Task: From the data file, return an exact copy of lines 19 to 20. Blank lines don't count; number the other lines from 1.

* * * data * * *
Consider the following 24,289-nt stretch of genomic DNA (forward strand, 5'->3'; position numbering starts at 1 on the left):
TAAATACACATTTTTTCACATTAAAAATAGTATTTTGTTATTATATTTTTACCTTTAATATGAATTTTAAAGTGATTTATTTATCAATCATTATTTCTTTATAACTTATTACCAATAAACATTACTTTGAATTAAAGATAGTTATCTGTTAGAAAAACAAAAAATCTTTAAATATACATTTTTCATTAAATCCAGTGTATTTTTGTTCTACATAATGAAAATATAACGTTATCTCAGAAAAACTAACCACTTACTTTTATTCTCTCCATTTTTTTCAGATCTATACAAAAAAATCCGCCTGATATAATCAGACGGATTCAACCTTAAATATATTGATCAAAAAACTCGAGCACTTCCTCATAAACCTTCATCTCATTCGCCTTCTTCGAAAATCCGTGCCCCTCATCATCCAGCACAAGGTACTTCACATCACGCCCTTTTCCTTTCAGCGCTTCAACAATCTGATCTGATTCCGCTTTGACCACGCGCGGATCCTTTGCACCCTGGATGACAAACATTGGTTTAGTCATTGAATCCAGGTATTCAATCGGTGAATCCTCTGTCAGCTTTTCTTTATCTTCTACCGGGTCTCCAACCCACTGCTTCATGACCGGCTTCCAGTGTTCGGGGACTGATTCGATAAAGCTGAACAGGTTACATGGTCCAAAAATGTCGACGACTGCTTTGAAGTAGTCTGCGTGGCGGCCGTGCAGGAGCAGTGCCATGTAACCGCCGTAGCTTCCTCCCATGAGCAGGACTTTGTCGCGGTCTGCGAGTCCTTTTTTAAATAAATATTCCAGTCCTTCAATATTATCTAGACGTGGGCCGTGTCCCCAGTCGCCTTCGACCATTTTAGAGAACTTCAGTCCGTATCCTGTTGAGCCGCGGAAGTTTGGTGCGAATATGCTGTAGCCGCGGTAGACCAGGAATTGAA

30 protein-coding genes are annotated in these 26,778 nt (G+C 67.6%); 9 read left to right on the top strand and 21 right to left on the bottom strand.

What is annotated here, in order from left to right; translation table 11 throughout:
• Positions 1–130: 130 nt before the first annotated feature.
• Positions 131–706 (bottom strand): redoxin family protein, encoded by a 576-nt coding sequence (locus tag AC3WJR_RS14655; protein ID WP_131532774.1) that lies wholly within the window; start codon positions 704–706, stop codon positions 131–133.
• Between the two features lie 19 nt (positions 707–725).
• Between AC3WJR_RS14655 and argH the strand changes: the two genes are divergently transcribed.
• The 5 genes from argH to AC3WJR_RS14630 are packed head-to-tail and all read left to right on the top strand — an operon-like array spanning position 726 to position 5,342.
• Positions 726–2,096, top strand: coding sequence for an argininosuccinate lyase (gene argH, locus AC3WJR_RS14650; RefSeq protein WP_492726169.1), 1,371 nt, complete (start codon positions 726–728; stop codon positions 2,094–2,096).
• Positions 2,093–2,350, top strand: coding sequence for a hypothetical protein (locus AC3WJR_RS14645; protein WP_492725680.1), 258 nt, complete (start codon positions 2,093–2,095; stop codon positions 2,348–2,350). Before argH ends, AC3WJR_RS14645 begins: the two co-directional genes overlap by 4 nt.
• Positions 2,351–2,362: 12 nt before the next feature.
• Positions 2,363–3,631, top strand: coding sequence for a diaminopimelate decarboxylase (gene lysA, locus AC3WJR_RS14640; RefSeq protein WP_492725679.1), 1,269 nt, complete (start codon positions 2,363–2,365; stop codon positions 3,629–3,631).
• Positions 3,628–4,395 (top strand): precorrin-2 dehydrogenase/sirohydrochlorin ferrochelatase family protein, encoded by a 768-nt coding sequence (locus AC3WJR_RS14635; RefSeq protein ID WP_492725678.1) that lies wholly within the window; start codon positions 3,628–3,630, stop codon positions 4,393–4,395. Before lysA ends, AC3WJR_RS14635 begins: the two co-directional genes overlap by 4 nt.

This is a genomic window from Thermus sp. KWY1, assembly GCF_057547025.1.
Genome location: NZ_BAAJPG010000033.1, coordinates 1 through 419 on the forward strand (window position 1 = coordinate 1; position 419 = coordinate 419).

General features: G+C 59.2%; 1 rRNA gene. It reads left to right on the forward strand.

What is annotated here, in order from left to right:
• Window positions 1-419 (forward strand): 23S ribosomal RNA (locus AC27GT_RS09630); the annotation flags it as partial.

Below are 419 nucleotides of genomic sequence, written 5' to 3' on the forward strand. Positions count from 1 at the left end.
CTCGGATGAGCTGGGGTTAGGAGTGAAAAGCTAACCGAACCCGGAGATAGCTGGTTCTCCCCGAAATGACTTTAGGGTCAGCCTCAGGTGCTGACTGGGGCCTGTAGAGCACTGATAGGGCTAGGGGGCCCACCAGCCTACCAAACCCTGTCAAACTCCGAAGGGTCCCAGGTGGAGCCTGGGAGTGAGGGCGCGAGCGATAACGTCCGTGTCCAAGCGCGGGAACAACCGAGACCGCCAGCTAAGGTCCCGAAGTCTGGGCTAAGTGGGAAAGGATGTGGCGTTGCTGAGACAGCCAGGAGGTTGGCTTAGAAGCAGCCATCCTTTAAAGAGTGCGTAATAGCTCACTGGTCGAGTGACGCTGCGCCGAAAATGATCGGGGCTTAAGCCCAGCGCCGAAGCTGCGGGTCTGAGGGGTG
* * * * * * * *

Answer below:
• Window positions 1-419 (forward strand): 23S ribosomal RNA (locus AC27GT_RS09630); the annotation flags it as partial.

Below are 419 nucleotides of genomic sequence, written 5' to 3' on the forward strand. Positions count from 1 at the left end.